Lush plant life and exotic wild animals. Formal dinners and luxury accommodations. Twenty five adventurous days in 11 different countries, all reached by private jet. Sounds like a great vacation, sure, but also an expensive exercise in hypocrisy by the World Wildlife Fund.
The organization does an admirable job protecting the world's flora and fauna from the impact of human development and global climate change. We applaud so noble a cause, but it is hard to take the WWF seriously when it organizes a fundraising trip that will spew 1,200 tons of carbon dioxide shuttling well-heeled donors around the globe on a private jet.
The WWF says the tour allows adventurous travelers — those who can pony up the $64,950 ticket price, anyway — to "touch down in some of the most astonishing places on the planet to see the top wildlife, including gorillas, orangutans, rhinos, lemurs and toucans."
Good thing they aren't planning to visit any glaciers.
While the whole thing is way over the top, it's the private jet that really gets us. The 88-seat, luxuriously appointed jet will transport passengers on a whirlwind tour with stops in such far-flung places as the Amazon, Easter Island, Chile, Malaysia, Laos, Nepal and London.
We're not sure what kind of plane the WWF is using — the sales pitch says only that it is "a specially outfitted private jet." But an excellent piece by Steven Milloy in JunkScience notes that flying the 36,000 mile route in a Boeing 757 would burn about 100,000 gallons of jet fuel and produce more than 1,200 tons of CO2. Milloy says that's the same as putting 1,560 SUVs on the road for the three weeks the eco-adventurers are jetting around the world. He uses the WWF's carbon footprint calculator to estimate it would cost $44,000 to offset the emissions — though the WWF's brochure (.pdf) doesn't say anything about offsets.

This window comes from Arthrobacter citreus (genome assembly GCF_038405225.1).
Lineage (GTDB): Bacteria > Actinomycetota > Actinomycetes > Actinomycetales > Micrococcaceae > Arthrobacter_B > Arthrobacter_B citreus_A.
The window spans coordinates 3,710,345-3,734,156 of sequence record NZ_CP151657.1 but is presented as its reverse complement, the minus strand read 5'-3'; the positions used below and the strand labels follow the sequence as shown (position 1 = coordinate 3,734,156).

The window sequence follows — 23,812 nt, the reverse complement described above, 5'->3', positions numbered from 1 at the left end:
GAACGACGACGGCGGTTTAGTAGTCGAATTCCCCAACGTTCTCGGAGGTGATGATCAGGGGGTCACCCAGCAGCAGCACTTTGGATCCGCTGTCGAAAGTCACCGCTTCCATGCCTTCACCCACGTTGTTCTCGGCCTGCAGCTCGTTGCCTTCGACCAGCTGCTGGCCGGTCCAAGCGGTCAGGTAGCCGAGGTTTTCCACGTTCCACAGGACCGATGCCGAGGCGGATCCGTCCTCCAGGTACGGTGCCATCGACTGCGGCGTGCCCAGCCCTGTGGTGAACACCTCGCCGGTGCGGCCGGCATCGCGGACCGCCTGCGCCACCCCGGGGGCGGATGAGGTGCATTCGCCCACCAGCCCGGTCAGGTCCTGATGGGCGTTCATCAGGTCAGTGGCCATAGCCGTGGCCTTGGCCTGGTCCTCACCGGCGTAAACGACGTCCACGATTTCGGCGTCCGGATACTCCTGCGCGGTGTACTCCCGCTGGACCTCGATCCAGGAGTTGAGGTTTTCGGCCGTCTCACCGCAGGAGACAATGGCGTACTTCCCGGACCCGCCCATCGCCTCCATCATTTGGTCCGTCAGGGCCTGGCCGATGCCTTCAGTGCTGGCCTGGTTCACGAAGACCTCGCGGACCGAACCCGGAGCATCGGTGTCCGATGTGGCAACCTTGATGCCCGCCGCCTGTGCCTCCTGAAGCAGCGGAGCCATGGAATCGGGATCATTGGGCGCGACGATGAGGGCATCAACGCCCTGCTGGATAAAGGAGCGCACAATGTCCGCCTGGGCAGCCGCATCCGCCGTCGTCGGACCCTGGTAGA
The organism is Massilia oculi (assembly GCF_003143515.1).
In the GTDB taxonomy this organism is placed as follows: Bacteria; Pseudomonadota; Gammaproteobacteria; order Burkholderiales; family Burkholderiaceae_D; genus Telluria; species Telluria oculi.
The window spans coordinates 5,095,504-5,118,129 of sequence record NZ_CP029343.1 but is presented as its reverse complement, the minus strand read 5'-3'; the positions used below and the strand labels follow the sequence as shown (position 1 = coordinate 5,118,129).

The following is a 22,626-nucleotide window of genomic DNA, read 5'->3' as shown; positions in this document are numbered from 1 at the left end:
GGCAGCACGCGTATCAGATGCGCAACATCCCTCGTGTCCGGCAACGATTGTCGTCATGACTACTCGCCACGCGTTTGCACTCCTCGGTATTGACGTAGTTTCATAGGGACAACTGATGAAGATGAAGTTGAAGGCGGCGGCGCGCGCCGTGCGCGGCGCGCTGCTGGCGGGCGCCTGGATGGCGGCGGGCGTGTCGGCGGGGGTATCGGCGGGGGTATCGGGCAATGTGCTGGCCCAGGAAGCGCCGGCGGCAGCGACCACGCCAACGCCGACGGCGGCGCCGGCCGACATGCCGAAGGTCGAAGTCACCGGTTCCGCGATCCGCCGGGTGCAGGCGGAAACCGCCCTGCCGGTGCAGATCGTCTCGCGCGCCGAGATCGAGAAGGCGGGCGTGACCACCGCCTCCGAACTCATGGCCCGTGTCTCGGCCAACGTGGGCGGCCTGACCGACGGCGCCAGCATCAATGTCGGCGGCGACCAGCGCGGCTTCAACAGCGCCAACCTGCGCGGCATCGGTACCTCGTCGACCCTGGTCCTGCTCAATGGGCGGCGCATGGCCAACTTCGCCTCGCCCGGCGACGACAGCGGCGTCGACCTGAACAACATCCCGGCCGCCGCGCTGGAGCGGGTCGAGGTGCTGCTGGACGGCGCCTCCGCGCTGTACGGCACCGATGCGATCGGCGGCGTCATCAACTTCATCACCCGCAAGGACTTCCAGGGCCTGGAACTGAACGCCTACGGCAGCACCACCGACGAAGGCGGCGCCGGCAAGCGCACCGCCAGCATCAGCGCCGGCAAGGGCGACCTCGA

It gets even harder to take once you read the WWF's mission statement, which states it is committed to "protecting natural areas and wild populations of plants and animals, including endangered species; promoting sustainable approaches to the use of renewable natural resources; and promoting more efficient use of resources and energy and the maximum reduction of pollution."
We disagree with a lot of what Milloy has said in the past — he's dedicated an entire page of his website to debunking the myth of climate change — but in this case he's spot on. An organization that implores us to do our part by carpooling, embracing fluorescent bulbs, replacing our old appliances and taking other steps toward eco-friendliness shouldn't be taking wealthy donors on a 25-day pollution-fest.
The WWF does good work, and like every other nonprofit, it needs money to carry out that work. But a fundraising trip like this is a bad idea. There must be a better way.